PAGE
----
The Lord of the Rings | Critical Essay by Jane Chance

This literature criticism consists of approximately 56 pages of analysis & critique of The Lord of the Rings.
This section contains 16,546 words
(approx. 56 pages at 300 words per page)
Buy the Critical Essay by Jane Chance

SOURCE: Chance, Jane. “The Lord of the Rings: Tolkien's Epic.” In Tolkien's Art: A Mythology for England, rev. ed., pp. 141-83. Lexington: University Press of Kentucky, 2001.

In the following essay, Chance examines the tension in Lord of the Rings between the values of the age of Germanic heroism and those of the later Christian age.

But as the earliest Tales are seen through Elvish eyes, as it were, this last great Tale, coming down from myth and legend to the earth, is seen mainly through the eyes of Hobbits: it thus becomes in fact anthropocentric. But through Hobbits, not Men so-called, because the last Tale is to exemplify most clearly a recurrent theme: the place in “world politics” of the unforeseen and unforeseeable acts of will, and deeds of virtue of the apparently small, ungreat, forgotten in...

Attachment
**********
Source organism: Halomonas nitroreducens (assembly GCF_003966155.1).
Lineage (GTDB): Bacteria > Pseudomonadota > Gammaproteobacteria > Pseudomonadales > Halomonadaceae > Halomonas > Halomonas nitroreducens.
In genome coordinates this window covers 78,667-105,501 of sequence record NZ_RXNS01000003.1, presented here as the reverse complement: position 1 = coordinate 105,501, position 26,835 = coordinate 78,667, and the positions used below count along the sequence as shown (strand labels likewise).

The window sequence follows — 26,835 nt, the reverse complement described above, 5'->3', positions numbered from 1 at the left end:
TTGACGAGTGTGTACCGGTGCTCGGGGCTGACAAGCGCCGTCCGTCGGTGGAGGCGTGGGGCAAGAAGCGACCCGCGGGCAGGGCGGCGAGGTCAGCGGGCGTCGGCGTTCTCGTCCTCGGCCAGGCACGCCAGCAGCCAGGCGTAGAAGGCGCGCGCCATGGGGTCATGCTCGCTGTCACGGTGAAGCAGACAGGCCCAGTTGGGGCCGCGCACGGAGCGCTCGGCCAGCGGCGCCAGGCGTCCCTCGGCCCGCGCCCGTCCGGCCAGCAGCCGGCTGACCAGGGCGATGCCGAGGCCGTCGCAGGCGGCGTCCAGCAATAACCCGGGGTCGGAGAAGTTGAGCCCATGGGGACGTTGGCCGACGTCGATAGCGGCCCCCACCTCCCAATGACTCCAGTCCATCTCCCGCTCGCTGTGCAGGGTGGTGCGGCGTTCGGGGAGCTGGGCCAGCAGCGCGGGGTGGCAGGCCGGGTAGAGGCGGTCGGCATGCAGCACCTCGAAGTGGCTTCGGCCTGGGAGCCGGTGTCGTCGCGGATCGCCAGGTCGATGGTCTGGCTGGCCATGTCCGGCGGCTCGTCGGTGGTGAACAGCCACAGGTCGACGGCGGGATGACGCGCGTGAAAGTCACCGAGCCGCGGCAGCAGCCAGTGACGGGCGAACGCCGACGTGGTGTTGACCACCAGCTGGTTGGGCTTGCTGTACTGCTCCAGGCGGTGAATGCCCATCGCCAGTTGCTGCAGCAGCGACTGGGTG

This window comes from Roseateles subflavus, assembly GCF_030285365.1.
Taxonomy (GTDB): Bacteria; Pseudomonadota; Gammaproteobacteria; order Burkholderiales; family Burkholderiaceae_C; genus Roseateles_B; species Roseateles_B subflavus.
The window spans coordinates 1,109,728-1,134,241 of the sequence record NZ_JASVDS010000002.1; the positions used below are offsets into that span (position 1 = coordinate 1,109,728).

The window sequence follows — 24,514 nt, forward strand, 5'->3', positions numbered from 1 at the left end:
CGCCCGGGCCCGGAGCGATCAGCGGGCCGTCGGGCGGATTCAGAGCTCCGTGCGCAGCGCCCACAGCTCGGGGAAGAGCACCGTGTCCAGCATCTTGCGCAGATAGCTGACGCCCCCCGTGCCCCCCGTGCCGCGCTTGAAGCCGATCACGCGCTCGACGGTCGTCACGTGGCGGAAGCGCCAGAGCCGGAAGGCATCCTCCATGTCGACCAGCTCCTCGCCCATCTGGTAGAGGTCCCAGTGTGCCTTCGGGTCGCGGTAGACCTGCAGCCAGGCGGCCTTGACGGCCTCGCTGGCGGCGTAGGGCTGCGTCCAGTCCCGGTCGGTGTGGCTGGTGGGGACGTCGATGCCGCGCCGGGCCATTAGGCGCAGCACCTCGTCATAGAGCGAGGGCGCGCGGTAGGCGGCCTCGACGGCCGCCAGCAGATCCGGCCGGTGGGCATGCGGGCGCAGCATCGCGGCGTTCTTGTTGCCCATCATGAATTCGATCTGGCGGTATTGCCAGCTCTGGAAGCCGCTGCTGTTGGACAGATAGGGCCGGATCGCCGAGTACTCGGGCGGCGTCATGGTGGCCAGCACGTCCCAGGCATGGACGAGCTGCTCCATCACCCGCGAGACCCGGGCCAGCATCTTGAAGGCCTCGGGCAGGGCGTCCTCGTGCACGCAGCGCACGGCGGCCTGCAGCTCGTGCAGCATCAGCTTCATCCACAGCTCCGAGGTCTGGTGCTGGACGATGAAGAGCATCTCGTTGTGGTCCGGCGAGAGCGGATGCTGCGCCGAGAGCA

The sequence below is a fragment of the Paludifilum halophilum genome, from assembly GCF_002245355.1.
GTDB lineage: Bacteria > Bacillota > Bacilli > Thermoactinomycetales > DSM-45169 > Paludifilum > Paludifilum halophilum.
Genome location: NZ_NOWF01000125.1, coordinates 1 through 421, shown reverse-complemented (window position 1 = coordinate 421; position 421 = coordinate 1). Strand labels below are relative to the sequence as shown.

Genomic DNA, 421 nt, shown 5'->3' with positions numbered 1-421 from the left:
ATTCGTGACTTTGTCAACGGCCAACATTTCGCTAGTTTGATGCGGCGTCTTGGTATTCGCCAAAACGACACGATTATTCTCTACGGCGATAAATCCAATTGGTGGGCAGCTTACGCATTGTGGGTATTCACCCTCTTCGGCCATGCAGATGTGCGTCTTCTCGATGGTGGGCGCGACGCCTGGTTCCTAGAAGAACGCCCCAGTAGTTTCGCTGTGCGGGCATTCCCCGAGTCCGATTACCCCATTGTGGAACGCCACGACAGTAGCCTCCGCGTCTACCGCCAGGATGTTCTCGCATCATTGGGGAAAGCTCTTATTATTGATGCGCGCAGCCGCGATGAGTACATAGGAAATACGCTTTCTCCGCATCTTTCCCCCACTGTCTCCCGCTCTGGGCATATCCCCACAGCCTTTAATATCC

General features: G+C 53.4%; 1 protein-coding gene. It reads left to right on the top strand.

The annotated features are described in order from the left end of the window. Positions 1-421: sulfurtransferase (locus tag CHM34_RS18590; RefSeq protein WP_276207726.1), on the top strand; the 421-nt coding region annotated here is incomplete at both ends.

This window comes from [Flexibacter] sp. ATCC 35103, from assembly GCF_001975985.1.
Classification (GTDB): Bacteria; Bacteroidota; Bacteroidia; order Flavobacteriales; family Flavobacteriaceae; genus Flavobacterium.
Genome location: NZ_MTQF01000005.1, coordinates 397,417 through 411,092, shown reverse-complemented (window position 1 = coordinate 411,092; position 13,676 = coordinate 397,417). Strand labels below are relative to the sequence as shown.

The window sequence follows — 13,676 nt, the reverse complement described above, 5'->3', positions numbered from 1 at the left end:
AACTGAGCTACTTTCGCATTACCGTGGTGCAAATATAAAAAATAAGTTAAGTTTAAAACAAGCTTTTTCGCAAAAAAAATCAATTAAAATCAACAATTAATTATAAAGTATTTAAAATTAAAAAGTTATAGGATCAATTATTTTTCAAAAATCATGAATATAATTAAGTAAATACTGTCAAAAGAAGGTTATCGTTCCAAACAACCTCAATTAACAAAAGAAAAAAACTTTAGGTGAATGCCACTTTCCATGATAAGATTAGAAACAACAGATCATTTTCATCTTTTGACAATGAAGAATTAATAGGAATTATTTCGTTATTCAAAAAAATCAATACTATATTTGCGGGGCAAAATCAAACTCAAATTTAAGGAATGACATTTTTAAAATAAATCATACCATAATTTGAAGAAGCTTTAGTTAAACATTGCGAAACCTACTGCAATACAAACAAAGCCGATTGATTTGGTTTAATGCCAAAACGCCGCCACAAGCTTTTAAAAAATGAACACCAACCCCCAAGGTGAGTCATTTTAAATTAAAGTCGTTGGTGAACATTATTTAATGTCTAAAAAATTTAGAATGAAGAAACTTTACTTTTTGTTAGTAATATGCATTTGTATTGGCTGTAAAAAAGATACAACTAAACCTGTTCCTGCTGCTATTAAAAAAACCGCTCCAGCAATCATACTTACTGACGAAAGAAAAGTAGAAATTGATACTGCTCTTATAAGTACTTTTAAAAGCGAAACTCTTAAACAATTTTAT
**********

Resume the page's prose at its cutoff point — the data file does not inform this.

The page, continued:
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This section contains 16,546 words
(approx. 56 pages at 300 words per page)
Buy the Critical Essay by Jane Chance
Copyrights
Literature Criticism Series
Critical Essay by Jane Chance from Literature Criticism Series. ©2005-2006 Thomson Gale, a part of the Thomson Corporation. All rights reserved.
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